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The Puck Stops Here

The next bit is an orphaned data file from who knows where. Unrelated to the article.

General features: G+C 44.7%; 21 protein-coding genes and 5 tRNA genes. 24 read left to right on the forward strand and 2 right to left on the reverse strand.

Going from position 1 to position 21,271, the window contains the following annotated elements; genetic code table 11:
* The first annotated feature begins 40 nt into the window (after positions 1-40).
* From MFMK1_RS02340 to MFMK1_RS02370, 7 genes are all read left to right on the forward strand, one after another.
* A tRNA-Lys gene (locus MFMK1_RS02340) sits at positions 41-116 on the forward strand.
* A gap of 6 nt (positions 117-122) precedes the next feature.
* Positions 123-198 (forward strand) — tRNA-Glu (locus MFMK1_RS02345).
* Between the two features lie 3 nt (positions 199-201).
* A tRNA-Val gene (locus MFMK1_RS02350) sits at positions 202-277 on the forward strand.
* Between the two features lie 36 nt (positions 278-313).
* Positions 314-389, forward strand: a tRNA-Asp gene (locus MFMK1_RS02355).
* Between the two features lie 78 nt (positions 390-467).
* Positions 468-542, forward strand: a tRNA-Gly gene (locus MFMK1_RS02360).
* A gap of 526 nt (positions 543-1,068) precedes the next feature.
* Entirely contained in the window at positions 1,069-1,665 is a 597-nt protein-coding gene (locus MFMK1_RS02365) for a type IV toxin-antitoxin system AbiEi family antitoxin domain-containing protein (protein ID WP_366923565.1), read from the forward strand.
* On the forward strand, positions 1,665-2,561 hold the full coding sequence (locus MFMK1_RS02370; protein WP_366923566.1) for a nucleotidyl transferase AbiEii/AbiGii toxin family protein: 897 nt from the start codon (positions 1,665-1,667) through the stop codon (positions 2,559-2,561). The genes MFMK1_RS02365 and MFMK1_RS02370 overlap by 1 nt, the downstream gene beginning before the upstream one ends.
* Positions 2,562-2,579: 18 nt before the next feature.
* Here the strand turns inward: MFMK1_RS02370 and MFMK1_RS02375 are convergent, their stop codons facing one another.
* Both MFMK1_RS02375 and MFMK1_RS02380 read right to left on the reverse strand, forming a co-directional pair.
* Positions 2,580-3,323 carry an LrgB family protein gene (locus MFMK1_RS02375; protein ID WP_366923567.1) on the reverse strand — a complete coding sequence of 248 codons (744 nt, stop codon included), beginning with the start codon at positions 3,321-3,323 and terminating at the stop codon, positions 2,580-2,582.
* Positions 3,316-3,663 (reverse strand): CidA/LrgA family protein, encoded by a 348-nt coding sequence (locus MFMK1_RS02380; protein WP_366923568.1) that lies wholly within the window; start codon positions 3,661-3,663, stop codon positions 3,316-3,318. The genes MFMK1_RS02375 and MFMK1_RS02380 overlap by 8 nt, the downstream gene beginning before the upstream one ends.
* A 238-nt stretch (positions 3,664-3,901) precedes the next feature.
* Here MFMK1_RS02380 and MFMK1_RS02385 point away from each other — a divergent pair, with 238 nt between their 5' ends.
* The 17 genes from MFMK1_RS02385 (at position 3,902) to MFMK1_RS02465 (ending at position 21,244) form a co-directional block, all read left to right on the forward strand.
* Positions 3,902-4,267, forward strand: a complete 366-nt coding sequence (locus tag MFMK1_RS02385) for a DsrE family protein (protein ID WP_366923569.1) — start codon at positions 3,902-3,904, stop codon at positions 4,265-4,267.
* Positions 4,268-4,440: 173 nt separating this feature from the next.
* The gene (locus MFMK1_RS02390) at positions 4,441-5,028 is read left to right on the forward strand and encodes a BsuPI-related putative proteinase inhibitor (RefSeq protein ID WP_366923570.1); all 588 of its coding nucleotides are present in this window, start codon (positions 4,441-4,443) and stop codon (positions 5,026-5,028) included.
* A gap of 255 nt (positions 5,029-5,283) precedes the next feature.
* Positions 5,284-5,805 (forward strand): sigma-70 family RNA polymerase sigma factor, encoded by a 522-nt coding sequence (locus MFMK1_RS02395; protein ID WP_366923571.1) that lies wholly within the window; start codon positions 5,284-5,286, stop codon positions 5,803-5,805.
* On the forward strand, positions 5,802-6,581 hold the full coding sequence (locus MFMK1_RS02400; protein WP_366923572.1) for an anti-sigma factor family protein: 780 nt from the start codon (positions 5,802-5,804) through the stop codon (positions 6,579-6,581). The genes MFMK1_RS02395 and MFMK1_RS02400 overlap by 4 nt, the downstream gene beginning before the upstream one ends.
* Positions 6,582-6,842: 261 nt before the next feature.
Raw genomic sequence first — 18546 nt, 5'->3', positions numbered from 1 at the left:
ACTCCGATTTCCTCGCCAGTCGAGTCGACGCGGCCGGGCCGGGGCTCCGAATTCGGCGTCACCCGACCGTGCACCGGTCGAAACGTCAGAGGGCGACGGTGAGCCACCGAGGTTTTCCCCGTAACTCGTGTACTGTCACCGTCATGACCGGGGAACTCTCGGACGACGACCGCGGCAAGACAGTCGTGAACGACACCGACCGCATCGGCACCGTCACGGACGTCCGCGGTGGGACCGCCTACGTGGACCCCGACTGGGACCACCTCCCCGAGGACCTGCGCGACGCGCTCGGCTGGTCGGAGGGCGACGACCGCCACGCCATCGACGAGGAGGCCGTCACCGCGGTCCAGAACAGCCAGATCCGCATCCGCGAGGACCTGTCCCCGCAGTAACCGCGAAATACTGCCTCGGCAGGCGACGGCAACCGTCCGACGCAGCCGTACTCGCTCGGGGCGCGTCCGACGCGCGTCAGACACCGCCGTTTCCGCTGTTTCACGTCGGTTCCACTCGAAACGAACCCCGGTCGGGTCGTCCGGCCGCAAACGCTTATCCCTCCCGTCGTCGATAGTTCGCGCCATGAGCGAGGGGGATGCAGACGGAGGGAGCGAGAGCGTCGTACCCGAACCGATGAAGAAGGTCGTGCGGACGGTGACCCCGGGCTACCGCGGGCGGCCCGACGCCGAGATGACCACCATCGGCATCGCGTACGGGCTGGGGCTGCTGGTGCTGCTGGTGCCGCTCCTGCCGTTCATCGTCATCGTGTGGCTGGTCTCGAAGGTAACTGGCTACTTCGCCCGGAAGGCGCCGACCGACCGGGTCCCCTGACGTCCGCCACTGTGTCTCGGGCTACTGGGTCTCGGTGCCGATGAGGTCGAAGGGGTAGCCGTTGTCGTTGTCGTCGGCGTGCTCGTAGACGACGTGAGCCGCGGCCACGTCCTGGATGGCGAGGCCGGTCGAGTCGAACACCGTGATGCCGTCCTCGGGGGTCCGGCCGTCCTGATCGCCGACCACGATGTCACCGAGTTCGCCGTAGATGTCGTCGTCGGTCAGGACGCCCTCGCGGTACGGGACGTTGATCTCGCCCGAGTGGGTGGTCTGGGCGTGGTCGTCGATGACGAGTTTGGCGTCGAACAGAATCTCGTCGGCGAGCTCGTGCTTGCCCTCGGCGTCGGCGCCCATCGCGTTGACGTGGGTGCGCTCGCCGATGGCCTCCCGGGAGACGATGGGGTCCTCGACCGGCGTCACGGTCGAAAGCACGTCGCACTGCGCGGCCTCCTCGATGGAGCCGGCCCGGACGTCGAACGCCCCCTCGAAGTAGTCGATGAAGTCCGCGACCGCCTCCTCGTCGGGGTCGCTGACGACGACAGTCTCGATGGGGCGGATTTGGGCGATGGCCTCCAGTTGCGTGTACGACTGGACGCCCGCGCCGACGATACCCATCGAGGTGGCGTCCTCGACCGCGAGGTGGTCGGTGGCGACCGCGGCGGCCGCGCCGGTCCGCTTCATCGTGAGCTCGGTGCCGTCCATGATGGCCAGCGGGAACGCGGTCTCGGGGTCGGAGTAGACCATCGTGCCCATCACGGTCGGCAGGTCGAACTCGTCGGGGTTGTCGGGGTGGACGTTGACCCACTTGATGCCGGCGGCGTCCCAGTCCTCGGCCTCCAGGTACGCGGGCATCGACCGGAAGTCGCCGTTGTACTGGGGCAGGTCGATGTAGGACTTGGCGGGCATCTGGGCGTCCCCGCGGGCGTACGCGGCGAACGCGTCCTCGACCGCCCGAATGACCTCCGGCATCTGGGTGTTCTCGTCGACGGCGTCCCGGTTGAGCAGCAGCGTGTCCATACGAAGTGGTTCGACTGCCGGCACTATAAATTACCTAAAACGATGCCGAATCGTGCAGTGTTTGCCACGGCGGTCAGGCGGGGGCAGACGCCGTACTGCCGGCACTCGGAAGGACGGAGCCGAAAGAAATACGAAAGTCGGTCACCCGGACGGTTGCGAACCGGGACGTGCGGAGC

The Puck Stops Here The Puck Stops Here Sports metaphors abound in business. You develop a game plan, kick off the new program, and hope for a home run or touchdown. If the plan is not universally hailed, you might denigrate critics as Monday morning quarterbacks, or, if they're especially powerful, you could either do an end run around them or touch base with some of the more influential pacesetters to persuade them to join your team. If no one sidelines you, you have to implement the game plan, which is likely to require quite a bit of teambuilding and coaching. However, if you don't have deep bench strength and you're in danger of striking out or fumbling, you might need to call in a pinch hitter or someone who can take the ball and run with it. The very last thing you want is for some competitor to come out of left field and go toe to toe with you before you can field your best players. But if it happens, you have to be ready to play hardball. As might be expected, quite a lot of these sports metaphors—at least those used by American business people—come from football and baseball. Lately, however, ice hockey metaphors are in vogue. This might be because, even if you can find a level playing field (and you can't), it's treacherously slippery these days. Competition has become brutal, play is faster and more ferocious than ever, and it's all too easy to loose your balance. Just like ice hockey. Then there's the fact that hockey great Wayne Gretzky has uttered a few remarks that have resounded in the business community. For example, his observation that "You miss 100% of the shots you never take" found an appreciative audience, even among people who might have thought 'The Great One" was Jackie Gleason. But the Gretzky bon mot that has captivated the business community is: "I don't skate to where the puck is, I skate to where it's going to be." This pithy observation captures the essence of business strategy today. In an era of rapid, radical change, cast-in-stone five-, 10-, or 20-year game plans are pointless. Instead, the object of long-term planning is to build an organization that is always poised and ready to snatch up fleeting opportunities. As columnist Rick Oliver says, there's no such thing as a "sustainable competitive advantage" any more; the most anyone can hope for is a "temporary competitive advantage." And in our cover story, Philip Evans suggests that in times of rapid transition, strategy should be regarded as direction, not solution. "Strategy," Evans says, "becomes a matter of positioning one's business to exploit them, of placing repeated bets on an outcome whose logic is a mere tendency." In other words, we have to play this fast-paced game of business as Gretzky played hockey. In less than a blink of an eye, we must compute where the puck is likely to end up, based on very subtle indicators related to its current position, and be ready to capture it when it gets there. Pamela Goett Editor & Publisher 2|November/December 2000 PUBLISHER'S NOTE http://www.deepdyve.com/assets/images/DeepDyve-Logo-lg.png Journal of Business Strategy Emerald Publishing